About this Research Topic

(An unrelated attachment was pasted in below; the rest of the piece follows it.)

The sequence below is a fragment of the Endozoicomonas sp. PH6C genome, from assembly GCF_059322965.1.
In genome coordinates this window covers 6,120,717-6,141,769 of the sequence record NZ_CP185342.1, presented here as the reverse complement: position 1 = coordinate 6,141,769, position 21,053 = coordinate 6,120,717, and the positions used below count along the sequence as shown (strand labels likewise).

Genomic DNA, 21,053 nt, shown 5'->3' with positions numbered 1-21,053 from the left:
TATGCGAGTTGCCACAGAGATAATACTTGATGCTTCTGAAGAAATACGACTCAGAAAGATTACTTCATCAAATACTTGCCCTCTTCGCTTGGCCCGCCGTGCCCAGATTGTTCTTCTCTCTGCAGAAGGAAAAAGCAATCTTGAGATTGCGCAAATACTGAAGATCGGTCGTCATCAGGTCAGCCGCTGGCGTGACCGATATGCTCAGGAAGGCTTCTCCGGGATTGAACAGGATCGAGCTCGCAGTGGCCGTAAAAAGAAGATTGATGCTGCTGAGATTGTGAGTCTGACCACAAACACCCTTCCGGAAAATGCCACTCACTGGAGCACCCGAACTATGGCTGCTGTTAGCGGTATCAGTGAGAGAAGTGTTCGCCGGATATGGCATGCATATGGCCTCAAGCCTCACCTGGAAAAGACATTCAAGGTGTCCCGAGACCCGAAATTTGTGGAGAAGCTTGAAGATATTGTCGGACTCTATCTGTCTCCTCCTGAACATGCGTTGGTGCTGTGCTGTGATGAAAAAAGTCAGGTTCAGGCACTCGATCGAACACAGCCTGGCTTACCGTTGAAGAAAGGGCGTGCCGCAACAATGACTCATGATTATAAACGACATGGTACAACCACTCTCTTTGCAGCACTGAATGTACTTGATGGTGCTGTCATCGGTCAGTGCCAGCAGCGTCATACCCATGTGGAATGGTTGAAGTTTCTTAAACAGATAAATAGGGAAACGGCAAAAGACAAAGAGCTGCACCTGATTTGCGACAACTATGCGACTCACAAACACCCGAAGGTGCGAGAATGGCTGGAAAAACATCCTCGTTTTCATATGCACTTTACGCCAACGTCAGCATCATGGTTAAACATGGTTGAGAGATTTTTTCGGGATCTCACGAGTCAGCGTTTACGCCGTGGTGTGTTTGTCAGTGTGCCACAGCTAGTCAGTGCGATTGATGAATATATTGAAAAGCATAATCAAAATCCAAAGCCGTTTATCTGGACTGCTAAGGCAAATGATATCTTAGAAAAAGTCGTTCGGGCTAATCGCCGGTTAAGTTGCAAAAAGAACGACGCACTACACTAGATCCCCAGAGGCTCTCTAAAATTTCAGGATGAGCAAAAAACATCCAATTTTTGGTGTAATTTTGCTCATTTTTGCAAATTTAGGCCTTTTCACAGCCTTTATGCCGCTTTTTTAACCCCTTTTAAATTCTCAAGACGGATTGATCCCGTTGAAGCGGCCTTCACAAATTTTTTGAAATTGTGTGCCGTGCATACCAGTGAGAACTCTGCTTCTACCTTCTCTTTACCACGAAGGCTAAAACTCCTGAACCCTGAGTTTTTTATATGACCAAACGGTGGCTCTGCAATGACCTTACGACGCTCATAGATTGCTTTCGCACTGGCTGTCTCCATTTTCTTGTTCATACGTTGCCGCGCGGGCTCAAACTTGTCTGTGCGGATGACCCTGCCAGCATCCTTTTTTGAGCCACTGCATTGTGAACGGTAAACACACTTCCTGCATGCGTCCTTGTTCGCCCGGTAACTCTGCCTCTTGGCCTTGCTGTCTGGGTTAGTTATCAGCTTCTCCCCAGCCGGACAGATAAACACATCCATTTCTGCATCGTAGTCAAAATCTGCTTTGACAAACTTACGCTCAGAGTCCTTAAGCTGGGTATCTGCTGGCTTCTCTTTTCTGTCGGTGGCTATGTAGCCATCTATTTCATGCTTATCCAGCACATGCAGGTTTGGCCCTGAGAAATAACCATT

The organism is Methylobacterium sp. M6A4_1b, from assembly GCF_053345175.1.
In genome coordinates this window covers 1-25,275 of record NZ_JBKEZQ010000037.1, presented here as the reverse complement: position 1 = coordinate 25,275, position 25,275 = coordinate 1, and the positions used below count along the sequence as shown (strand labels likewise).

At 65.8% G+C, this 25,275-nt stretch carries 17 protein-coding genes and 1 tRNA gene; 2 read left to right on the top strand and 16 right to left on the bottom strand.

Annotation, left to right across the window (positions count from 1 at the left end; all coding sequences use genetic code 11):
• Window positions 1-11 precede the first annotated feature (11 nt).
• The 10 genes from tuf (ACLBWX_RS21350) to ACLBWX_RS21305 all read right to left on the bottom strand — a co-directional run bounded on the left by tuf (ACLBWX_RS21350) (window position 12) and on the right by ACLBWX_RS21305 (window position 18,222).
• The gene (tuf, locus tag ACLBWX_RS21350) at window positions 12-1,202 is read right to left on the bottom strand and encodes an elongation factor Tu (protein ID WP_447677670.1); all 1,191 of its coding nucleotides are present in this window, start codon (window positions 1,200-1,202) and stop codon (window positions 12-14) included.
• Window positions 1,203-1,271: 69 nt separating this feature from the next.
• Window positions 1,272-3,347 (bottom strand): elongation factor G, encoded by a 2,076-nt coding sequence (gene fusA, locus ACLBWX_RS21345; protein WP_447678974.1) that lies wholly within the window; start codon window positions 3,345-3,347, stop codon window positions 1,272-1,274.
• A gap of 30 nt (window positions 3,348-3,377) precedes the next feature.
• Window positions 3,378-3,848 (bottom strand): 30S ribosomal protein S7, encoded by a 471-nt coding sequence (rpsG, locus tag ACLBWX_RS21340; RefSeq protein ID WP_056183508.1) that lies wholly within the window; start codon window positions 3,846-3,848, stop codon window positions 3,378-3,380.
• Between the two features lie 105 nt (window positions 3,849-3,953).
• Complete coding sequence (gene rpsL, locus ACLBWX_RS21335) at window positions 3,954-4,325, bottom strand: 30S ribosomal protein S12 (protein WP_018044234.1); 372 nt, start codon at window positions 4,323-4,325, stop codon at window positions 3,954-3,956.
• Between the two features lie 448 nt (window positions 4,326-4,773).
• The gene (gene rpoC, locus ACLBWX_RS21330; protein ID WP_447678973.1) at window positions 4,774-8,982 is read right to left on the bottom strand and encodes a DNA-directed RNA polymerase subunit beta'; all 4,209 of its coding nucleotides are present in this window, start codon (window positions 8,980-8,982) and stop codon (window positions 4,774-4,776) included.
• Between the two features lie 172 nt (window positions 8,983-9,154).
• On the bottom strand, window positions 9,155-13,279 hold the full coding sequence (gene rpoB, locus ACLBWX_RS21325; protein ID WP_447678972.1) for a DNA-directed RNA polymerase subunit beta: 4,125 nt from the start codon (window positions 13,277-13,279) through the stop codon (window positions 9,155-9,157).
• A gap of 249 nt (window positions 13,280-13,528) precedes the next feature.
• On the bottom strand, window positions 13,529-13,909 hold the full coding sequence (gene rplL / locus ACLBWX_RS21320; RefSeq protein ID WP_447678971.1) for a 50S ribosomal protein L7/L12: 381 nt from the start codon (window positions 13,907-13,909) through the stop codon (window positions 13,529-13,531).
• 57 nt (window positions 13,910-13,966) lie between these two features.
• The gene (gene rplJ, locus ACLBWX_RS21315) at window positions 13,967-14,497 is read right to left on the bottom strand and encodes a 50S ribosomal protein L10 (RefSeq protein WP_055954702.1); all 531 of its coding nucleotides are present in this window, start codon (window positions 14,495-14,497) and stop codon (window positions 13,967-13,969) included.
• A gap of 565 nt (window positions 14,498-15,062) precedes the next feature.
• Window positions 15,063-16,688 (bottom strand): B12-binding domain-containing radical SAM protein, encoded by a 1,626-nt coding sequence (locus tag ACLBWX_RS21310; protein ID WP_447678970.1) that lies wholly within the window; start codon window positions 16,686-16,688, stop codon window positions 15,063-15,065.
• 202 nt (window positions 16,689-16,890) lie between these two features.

The main challenge in treating leukemia is overcoming resistance to chemotherapy. Activation of survival kinases such as AKT is associated with poor overall survival. Mutations of FLT-3, RAS and other up-stream signaling regulators can result in aberrant activation of survival cascades that could promote drug resistance or relapse. However, it is estimated that perhaps half of AML patients lack activating mutations and thus other mechanisms are liklely involved. Survival kinases can be activated when the protein phosphatases that negatively regulate their function are suppressed. Protein Phosphatase 2A (PP2A) targets many kinases in mammalian cells including AKT, PKC, and ERK. Analysis of PP2A in any model disease has been difficult as the enzyme is a hetero-trimer consisting of catalytic (C), scaffold (A), and regulatory (B) subunits. As there are two C isoforms, 2 A isoforms, and at least 21 B isoforms, PP2A is not really a single enzyme but rather a family of possibly 80 variants. While focus on the B subunit has allowed for some insight into regulation of function, a true understanding of the role of PP2A in leukemia is lacking. Furthermore, it is becoming evident that diverse mechanisms that suppress PP2A are commonly present in cancers. SET and CIP2A, two cellular inhibitors of PP2A, have been identified in many cancers including leukemia. In addition, post-translational modification of various PP2A subunits can suppress function. Mutations have been identified in some subunits (e.g. both A variants) and expression of some subunits have been found to be suppressed by microRNAs (e.g. miR-1 and the B56 subunit). Targeting PP2A isoforms for AML therapy is difficult as the objective would be to activate these enzymes in order to suppress survival signaling. While this is a daunting challenge, recent studies with FTY-720 suggest that activation of PP2A by a pharmacological agent is possible. In this research topic, we will review (a) PP2A isoforms and their targets that have been identified in leukemia, (b) the role of SET and CIP2A as inhibitors of PP2A, ( c) genetic suppression of PP2A by mutations, miRs, and epigenetic phenomenon, and (d) strategies to activate PP2A for therapy. Emphasis will be placed on hematologic malignancies including acute and chronic leukemias, myelodysplastic syndrome, and lymphoma. In addition to reviews, we would welcome manuscripts reporting new findings.
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